Another annual ranking by Site Selection magazine used different measures but named Florida the country's 10th best state for business climate. Again, Texas came in No. 1, followed by Georgia and North Carolina.
But another 2011 analysis called "Enterprising States" from the U.S. Chamber of Commerce and co-authored by regional economics expert Joel Kotkin ranked only the top 10 states for low business taxes and regulations.
Surely Florida, fixated as it is on these two exact priorities, would excel?
Sadly, Florida did not make the top 10.
No. 1 was Tennessee followed by South Dakota, Wyoming, Alaska, Indiana, Texas, Missouri, Kentucky, North Dakota and Utah.
As the top 10 list shows, the winners were not found on the East Coast or West Coast, and only Texas was among the nation's most populous places.
In the same U.S. chamber study, Florida also did not rank high for growth, entrepreneurship and innovation, infrastructure or exports.
"Tea party groups face an uphill fight"
"Tea party groups face an uphill fight against an eclectic combination of business and religious groups. Last year, the Florida Chamber of Commerce and Associated Industries of Florida were joined by a phalanx of pastors preaching 'social justice' in assailing E-Verify." "Tea Parties Split Over E-Verify, Diluting Prospects for Passage".
"That should cull the herd"
Fred Grimm: "Children, in addition to a propensity to whoop in restaurants, pee in swimming pools and clog up the lines at Expedition Everest, have become Florida’s great budget busters. No other segment of the state population, with a possible exception of Tallahassee’s cadre of lobbyists, suck so much out of our faltering state economy."
Scott wants to hack a couple of billion out of the Medicaid budget. That should cull the herd. But the governor also wants to take a billion of that savings and tack it onto the education budget, bringing Florida’s per pupil outlay to $6,372 a student. That would still be one of the lower per capita spending rates in the nation, but for true fiscal conservatives, that’s just waste, considering the employment opportunities awaiting youngsters in the Florida workforce. How much schooling does a kid need to deal blackjack?"Florida’s budget solution: Ban the kids".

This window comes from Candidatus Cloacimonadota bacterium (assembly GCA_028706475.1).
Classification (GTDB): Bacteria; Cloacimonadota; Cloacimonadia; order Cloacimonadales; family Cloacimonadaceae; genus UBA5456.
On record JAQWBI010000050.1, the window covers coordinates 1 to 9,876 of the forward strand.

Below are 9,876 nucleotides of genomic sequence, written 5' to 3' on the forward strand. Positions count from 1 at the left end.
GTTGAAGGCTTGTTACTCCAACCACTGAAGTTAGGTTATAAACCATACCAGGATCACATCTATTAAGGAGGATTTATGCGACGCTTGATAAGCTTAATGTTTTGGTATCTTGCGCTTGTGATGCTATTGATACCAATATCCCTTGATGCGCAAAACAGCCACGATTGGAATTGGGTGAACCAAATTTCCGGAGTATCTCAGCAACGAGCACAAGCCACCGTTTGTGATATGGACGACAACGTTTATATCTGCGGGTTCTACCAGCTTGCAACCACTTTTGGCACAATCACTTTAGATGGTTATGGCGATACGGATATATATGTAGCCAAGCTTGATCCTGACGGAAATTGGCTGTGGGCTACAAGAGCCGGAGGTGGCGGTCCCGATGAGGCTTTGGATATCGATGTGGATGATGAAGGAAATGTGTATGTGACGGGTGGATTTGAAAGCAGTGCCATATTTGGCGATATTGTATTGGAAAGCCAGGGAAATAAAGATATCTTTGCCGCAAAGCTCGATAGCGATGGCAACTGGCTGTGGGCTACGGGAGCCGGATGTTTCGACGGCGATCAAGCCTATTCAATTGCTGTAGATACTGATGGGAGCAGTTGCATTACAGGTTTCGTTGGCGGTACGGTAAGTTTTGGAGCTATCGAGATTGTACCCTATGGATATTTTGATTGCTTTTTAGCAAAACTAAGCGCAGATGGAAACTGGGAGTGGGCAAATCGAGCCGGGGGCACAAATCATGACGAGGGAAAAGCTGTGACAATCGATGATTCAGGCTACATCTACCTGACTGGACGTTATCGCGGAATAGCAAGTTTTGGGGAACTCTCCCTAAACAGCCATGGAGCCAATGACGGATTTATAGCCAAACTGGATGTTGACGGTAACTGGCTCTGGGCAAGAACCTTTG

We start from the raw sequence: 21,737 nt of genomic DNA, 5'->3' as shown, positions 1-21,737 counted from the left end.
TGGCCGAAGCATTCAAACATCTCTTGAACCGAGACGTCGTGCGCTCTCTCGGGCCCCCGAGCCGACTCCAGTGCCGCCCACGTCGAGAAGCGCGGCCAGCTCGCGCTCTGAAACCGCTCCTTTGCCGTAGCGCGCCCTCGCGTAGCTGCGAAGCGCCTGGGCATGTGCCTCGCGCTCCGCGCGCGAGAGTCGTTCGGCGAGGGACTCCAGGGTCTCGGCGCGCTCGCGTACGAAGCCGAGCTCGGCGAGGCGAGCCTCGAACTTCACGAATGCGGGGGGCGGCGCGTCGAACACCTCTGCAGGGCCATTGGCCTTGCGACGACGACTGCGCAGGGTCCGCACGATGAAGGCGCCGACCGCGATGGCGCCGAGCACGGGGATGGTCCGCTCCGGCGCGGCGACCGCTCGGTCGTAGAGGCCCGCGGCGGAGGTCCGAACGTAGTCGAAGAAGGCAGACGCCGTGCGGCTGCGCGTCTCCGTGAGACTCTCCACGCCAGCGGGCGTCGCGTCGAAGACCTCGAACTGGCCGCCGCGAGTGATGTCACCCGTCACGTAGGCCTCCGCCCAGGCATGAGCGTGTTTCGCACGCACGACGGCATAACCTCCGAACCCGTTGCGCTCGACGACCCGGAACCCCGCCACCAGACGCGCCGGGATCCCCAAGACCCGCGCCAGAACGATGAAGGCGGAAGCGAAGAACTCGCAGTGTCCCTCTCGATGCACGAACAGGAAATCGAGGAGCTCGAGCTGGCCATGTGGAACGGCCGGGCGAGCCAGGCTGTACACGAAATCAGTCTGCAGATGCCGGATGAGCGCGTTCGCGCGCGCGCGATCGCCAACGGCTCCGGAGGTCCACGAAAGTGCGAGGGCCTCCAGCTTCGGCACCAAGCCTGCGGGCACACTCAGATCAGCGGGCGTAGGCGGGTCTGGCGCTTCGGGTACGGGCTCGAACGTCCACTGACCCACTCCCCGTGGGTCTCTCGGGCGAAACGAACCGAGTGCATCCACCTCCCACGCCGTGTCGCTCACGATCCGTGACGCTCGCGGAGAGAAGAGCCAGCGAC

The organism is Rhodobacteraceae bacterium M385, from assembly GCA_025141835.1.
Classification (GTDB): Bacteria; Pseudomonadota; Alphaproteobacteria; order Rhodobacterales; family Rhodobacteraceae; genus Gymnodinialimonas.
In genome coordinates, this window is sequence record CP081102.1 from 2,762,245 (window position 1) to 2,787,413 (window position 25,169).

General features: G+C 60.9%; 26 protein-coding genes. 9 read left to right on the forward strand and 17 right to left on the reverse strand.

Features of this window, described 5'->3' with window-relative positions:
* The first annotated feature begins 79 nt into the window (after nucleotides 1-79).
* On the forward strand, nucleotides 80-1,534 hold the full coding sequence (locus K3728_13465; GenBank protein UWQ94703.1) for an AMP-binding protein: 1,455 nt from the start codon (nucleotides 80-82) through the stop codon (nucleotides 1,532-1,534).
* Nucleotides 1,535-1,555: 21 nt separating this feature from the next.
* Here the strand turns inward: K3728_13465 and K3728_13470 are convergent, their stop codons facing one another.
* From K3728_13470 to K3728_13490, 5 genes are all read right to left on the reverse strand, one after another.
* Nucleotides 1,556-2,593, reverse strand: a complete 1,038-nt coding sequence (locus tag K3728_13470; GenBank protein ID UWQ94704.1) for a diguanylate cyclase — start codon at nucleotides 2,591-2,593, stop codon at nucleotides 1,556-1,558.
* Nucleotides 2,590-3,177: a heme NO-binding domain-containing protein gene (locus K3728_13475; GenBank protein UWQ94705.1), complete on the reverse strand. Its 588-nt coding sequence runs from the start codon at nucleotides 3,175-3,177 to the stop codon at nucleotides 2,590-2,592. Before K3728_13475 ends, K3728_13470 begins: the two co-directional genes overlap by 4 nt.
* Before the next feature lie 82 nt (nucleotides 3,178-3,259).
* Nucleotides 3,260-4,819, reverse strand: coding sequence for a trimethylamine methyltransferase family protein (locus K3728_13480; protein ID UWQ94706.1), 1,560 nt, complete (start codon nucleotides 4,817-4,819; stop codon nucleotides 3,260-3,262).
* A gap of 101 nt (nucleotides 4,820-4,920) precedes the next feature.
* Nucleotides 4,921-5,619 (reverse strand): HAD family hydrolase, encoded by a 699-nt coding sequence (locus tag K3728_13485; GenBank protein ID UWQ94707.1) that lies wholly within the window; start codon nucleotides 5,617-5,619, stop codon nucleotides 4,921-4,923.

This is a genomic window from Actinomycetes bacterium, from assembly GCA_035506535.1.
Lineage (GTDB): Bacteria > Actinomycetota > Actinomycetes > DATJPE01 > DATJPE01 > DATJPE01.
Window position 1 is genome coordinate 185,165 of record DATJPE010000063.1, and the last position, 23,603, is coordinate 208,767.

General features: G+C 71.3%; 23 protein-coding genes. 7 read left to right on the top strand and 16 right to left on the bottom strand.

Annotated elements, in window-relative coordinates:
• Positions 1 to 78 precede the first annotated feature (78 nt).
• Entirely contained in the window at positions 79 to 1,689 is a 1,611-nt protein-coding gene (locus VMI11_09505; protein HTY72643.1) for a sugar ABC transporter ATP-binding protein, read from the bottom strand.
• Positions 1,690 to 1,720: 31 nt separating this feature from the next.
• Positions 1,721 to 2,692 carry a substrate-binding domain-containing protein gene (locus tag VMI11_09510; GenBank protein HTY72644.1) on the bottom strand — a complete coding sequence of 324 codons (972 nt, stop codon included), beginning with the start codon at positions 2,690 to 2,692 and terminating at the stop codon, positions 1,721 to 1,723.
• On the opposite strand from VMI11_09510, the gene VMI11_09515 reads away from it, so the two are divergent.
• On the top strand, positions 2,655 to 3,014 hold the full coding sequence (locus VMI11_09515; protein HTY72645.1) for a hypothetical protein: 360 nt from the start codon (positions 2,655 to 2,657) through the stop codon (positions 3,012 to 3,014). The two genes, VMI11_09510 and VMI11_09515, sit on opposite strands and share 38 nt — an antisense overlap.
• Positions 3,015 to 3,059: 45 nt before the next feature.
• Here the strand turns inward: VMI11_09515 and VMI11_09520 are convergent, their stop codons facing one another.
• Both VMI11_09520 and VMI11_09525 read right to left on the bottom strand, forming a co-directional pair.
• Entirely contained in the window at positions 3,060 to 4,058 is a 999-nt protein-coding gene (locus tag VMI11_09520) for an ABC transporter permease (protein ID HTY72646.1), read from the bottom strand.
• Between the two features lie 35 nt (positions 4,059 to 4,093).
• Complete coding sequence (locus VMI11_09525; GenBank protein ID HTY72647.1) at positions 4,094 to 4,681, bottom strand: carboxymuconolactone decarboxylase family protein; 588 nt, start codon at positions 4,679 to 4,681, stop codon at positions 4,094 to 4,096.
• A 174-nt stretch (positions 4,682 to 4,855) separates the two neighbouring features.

Besides, an outright ban means the governor could fulfill the ultimate Republican fantasy and fire the state’s public school teachers en masse.
Chamber has its hands out for federal cash
"Since 2005, the partnership between Workforce Central Florida, the region's taxpayer-funded, nonprofit jobs agency, and the Orlando Regional Chamber of Commerce has proved to be quite lucrative — for the chamber."
Workforce has given chamber-related groups more than $300,000 over that time, possibly in violation of federal rules and, in one instance, skirting a state directive."Chamber gets $300K from Workforce Central Florida".
The money went to a series of chamber projects designed to promote the Central Florida business community. On several initiatives, Workforce was a major contributor, providing more than a quarter of all sponsorship money.
Workforce justified the payments as "public outreach," but it's not clear the payments met federal requirements. Those regulations forbid spending federal grant money on certain "public relations" costs, including some "meetings, conventions, convocations, or other events." ...